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Anthony Weiner under pressure to drop out as campaign manager quits
Embattled candidate Anthony D. Weiner faced mounting pressure Sunday to reconsider his mayoral ambitions in New York City after he confessed last week to swapping illicit messages and photos with women on s social media — a practice he now admits continued even after he resigned from Congress in 2011 because of similar acts.
The Democrat's campaign manager, Danny Kedem, has resigned from the campaign, and a New York congressman said Sunday that Mr. Weiner is "not psychologically qualified to be mayor of the city of New York."
"I have nothing personal against Anthony. We didn't always get along, but I have nothing personal," Rep. Peter T. King, a Republican, told CNN's "State of the Union." "This is a real pathological problem here with him. I mean, how he could be out there knowing all this information was going to come out? ... I think he should do himself and everybody a favor and just step to the sidelines."
Mr. Weiner's admitted to continuing his sexual online habits at an awkward news conference with his wife, Huma Abedin, by his side last week, but he vowed to stay in the race and predicted the outrage over his sexting would die down. Ms. Abedin is a close adviser to former first lady and Secretary of State Hillary Rodham Clinton.
The Weiner revelations coincided with mounting allegations that San Diego Mayor Bob Filner sexually harassed women on his staff. Mr. Filner said Friday he will undergo two weeks of intensive therapy in August to address his problems, but he also brushed aside pressure from his fellow Democrats to step aside.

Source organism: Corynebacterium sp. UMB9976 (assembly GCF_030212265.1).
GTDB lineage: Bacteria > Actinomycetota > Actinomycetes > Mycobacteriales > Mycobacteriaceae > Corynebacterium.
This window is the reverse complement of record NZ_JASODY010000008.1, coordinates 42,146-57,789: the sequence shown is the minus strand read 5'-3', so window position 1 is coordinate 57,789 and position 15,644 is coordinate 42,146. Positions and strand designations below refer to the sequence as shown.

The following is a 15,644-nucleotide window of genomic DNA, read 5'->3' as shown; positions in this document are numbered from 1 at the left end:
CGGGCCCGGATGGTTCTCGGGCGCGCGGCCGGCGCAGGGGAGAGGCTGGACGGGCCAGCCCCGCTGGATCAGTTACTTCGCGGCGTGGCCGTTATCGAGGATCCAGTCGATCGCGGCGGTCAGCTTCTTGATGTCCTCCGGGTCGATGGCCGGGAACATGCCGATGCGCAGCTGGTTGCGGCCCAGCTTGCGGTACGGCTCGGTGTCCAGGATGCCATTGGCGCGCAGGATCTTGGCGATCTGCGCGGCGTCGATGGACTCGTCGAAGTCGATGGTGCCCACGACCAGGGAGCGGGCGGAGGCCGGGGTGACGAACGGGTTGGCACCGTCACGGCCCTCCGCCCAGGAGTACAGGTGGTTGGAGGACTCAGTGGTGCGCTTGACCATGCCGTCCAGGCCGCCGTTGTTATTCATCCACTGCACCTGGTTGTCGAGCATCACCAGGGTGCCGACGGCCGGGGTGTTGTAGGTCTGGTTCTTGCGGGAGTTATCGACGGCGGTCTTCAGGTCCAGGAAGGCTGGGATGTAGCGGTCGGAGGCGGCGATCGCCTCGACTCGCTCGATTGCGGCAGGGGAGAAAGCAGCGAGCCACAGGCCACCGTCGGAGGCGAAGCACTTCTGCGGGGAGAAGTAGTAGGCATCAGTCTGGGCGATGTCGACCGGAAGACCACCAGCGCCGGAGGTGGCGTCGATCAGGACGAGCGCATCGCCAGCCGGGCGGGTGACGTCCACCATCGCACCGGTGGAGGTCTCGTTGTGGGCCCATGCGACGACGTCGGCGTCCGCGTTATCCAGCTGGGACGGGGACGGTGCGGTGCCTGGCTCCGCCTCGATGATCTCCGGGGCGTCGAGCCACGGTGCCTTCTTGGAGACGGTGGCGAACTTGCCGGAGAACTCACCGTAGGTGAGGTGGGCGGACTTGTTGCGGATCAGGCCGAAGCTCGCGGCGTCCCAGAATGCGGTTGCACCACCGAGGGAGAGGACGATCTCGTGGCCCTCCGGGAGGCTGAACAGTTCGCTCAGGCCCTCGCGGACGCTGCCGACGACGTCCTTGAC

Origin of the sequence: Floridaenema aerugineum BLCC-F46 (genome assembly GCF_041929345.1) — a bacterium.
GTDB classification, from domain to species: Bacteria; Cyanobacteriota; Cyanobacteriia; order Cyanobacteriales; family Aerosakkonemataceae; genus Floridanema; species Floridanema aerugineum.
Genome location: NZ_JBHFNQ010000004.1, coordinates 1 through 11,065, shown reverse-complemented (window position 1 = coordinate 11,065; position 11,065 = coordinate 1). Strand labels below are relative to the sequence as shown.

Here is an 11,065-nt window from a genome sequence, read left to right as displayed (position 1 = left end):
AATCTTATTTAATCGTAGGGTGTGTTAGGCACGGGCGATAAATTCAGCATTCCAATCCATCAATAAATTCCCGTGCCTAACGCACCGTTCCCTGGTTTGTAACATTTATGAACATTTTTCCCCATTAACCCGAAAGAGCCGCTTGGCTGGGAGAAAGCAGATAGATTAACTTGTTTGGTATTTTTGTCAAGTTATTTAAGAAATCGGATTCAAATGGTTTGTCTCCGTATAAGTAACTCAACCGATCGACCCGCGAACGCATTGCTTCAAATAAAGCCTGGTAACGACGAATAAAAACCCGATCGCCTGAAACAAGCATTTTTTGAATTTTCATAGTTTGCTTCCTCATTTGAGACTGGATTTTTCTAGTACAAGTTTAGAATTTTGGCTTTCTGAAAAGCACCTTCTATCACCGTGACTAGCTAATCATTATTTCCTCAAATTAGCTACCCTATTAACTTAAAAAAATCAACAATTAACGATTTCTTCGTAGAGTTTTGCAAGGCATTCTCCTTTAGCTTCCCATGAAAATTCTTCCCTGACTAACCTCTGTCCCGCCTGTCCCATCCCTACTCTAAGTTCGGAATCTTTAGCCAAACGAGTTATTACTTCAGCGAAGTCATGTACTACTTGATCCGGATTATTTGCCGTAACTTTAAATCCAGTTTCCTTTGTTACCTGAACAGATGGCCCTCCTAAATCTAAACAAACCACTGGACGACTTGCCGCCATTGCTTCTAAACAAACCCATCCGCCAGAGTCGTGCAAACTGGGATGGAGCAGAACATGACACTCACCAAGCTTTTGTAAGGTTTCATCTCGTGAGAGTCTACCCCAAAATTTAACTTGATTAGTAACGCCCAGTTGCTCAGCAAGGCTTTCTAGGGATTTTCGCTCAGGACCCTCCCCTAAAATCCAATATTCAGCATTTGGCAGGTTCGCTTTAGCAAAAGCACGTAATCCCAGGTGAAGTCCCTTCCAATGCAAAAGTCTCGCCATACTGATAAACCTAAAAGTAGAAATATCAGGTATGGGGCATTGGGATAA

On Sunday, Sen. Dianne Feinstein, California Democrat, joined the chorus of people who think Mr. Filner should resign.
"Of all people, Bob Filner knows what public life is like," the state's senior senator told CNN's "State of the Union." "He served a time in the House. Being mayor of a big city, you're a role model for people. You're either an inspiration to people or you aren't."
Taken together, the bicoastal scandals have sparked a debate on contrition and political survival in America when it comes to men behaving badly.
Earlier this week, House Minority Leader Nancy Pelosi, California Democrat, condemned both men's behavior as disrespectful to women. She said that if they need therapy to deal with their habits, they should do it "in private."
Mr. Weiner was forced to address his actions, which he conducted under the online pseudonym "Carlos Danger," after gossip website The Dirty acquired the explicit photos and text messages the mayoral candidate sent to an online acquaintance.
Mr. Kedem, his 31-year-old campaign manager, decided to quit the Weiner campaign within the past two days, The New York Times reported.
Mr. Weiner has so far rejected calls to drop out of the mayoral race, prompting political analysts to question how long he can stay in the race. A poll taken after the revelations last week found the former congressman was no longer the front-runner in the Democratic primary to succeed retiring Mayor Michael R. Bloomberg.
"At this point, it's absurd," said David Axelrod, a political analyst and former aide to President Obama, said on NBC's "Meet the Press." "He is not going to be the next mayor of New York."
Christine Quinn, speaker of the City Council and one of Mr. Weiner's top opponents for mayor, said the former congressman has shown a "lack of maturity and responsibility" and never had the chops to take on the biggest job in the Big Apple.
"This is the greatest city in the world," she told NBC, "and it has potential to be even better."
© Copyright 2014 The Washington Times, LLC. Click here for reprint permission.
About the Author
Tom Howell Jr. covers politics for The Washington Times. He can be reached at email@example.com.
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